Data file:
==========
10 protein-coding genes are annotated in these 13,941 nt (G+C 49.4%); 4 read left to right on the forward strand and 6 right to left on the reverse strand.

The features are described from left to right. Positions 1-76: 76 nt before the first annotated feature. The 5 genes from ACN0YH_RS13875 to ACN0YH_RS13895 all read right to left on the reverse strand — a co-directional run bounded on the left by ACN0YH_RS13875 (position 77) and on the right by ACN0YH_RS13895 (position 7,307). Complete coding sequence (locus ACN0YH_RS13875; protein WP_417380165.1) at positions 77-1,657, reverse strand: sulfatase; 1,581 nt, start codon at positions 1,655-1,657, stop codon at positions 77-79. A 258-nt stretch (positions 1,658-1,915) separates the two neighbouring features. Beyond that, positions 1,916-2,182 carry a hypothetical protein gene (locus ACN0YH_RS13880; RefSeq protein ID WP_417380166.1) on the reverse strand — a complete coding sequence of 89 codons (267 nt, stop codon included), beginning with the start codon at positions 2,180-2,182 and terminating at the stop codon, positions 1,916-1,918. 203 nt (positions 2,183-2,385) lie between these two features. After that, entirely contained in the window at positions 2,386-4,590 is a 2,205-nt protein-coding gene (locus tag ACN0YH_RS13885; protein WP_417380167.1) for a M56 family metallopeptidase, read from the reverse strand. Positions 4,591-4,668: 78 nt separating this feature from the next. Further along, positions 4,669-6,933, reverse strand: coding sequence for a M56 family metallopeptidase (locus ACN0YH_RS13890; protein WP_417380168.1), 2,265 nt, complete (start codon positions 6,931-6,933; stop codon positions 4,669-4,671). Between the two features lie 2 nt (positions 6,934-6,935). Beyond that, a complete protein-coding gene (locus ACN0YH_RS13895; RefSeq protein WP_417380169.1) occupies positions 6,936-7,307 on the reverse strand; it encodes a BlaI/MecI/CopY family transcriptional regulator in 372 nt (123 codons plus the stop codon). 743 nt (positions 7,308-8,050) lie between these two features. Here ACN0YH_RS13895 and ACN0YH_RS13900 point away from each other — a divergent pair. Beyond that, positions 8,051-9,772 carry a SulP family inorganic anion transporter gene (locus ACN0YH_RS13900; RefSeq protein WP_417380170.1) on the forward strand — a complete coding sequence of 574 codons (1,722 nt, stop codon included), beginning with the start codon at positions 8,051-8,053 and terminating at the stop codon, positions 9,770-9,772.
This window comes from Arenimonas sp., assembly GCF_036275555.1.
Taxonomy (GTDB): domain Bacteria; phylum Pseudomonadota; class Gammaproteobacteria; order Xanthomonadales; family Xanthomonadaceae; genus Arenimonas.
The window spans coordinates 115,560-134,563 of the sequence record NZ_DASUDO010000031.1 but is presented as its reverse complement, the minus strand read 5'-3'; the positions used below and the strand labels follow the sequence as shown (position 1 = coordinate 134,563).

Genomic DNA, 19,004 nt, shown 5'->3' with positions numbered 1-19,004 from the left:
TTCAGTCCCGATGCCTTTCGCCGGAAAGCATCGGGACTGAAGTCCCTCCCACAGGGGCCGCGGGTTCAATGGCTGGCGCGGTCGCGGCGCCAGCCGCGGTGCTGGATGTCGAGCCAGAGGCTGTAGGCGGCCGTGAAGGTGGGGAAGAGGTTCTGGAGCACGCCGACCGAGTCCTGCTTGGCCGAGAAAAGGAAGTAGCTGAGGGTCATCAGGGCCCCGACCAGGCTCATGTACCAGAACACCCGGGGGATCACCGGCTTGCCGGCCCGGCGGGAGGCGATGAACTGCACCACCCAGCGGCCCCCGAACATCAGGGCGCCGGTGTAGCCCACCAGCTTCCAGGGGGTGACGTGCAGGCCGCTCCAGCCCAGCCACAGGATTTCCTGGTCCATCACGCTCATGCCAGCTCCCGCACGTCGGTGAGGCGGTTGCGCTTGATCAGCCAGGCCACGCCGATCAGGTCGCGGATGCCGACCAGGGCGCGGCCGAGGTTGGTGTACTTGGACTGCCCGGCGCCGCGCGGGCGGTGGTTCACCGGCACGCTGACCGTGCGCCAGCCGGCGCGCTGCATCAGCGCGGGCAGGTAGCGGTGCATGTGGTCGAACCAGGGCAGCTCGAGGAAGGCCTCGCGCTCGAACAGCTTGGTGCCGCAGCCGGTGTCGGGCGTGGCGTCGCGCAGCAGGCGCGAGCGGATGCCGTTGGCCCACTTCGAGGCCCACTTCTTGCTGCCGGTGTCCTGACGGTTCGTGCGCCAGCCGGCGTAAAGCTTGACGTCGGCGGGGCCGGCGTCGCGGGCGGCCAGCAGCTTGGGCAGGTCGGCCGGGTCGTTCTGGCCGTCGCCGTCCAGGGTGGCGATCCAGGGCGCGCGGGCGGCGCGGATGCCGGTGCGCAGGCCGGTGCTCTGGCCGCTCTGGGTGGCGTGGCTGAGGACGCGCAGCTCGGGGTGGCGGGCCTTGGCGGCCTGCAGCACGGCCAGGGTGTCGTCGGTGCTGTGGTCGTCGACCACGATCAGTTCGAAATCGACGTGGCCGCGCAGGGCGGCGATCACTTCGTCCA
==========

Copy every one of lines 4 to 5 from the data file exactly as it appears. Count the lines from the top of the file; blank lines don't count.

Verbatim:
Taxonomy (GTDB): domain Bacteria; phylum Pseudomonadota; class Gammaproteobacteria; order Xanthomonadales; family Xanthomonadaceae; genus Arenimonas.
The window spans coordinates 115,560-134,563 of the sequence record NZ_DASUDO010000031.1 but is presented as its reverse complement, the minus strand read 5'-3'; the positions used below and the strand labels follow the sequence as shown (position 1 = coordinate 134,563).